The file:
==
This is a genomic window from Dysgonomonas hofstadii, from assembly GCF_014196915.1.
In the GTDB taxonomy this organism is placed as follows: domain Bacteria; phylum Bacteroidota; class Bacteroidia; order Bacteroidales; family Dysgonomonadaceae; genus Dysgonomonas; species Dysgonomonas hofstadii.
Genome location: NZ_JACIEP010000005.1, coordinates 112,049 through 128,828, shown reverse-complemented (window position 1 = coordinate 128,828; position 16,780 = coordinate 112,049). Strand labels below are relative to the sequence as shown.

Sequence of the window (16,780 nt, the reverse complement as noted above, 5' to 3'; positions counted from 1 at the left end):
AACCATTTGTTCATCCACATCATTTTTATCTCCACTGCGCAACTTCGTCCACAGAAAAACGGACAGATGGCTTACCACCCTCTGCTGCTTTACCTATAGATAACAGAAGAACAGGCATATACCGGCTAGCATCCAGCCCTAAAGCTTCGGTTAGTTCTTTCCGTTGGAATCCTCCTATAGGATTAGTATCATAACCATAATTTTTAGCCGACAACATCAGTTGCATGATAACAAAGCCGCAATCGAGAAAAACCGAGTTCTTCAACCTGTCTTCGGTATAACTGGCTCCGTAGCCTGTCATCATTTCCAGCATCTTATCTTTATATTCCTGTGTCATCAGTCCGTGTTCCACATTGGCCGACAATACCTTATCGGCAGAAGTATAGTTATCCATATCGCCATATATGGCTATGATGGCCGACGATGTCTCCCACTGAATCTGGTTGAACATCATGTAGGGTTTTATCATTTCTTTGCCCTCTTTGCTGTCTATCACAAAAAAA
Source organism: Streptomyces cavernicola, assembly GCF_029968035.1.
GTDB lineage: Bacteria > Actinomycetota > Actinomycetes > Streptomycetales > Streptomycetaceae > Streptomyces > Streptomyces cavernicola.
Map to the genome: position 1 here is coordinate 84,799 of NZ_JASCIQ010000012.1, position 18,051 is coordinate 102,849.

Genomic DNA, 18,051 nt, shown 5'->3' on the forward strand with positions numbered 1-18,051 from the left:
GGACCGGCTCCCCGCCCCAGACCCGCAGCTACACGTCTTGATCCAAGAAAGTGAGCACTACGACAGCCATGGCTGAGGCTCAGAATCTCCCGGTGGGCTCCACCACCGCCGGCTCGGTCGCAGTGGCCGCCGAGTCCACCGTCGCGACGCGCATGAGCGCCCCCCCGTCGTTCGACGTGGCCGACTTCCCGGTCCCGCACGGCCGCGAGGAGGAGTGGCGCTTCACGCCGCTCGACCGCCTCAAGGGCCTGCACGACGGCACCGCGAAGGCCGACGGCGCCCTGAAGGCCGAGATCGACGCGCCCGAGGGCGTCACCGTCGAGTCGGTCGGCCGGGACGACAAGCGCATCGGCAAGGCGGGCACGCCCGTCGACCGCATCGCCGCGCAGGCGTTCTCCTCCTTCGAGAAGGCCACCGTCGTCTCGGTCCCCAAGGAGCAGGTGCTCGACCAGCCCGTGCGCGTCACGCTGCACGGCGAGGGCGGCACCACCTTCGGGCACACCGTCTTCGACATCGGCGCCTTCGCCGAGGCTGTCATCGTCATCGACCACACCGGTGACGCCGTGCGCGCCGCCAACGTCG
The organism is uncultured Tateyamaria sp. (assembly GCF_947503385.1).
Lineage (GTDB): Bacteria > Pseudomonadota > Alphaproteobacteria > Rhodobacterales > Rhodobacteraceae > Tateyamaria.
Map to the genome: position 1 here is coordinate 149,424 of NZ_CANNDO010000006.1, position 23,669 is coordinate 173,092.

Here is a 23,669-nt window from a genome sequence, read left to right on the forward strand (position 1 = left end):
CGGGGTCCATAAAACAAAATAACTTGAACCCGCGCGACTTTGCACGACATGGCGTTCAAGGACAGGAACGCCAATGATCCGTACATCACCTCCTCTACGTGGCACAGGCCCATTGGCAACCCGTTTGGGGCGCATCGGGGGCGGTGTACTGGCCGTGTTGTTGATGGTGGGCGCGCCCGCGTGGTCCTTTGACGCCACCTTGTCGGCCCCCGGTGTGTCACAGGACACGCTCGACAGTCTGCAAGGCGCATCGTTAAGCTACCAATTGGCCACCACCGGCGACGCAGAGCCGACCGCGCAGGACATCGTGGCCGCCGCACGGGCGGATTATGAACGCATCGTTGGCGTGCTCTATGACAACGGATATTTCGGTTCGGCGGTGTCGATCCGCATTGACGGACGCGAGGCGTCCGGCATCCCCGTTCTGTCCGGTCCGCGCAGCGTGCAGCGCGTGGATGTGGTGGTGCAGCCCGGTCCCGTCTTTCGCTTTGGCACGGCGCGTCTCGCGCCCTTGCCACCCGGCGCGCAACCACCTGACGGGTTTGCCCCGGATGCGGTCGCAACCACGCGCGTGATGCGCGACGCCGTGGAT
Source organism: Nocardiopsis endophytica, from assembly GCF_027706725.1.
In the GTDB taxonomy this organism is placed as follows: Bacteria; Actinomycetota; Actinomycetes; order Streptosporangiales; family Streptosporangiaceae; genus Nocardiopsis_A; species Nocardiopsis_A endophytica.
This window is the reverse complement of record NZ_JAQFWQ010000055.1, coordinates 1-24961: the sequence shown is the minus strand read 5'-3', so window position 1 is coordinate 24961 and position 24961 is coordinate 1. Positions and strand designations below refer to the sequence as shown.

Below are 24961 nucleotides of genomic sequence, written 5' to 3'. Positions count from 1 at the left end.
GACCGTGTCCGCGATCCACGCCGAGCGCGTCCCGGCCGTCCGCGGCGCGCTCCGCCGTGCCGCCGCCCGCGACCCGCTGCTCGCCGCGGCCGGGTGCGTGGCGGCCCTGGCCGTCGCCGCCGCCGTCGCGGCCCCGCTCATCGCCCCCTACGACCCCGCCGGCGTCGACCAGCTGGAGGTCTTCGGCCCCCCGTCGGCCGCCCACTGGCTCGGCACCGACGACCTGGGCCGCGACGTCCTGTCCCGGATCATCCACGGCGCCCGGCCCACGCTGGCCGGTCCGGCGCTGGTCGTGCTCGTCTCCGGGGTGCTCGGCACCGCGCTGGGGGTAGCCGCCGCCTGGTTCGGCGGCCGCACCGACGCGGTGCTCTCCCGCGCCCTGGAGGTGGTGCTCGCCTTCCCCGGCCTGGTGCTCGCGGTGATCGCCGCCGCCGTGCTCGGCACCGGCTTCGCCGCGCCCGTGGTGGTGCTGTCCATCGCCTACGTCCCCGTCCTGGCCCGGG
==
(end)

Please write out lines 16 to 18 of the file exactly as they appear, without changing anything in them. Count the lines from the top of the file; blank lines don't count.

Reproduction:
Source organism: Nocardiopsis endophytica, from assembly GCF_027706725.1.
In the GTDB taxonomy this organism is placed as follows: Bacteria; Actinomycetota; Actinomycetes; order Streptosporangiales; family Streptosporangiaceae; genus Nocardiopsis_A; species Nocardiopsis_A endophytica.
This window is the reverse complement of record NZ_JAQFWQ010000055.1, coordinates 1-24961: the sequence shown is the minus strand read 5'-3', so window position 1 is coordinate 24961 and position 24961 is coordinate 1. Positions and strand designations below refer to the sequence as shown.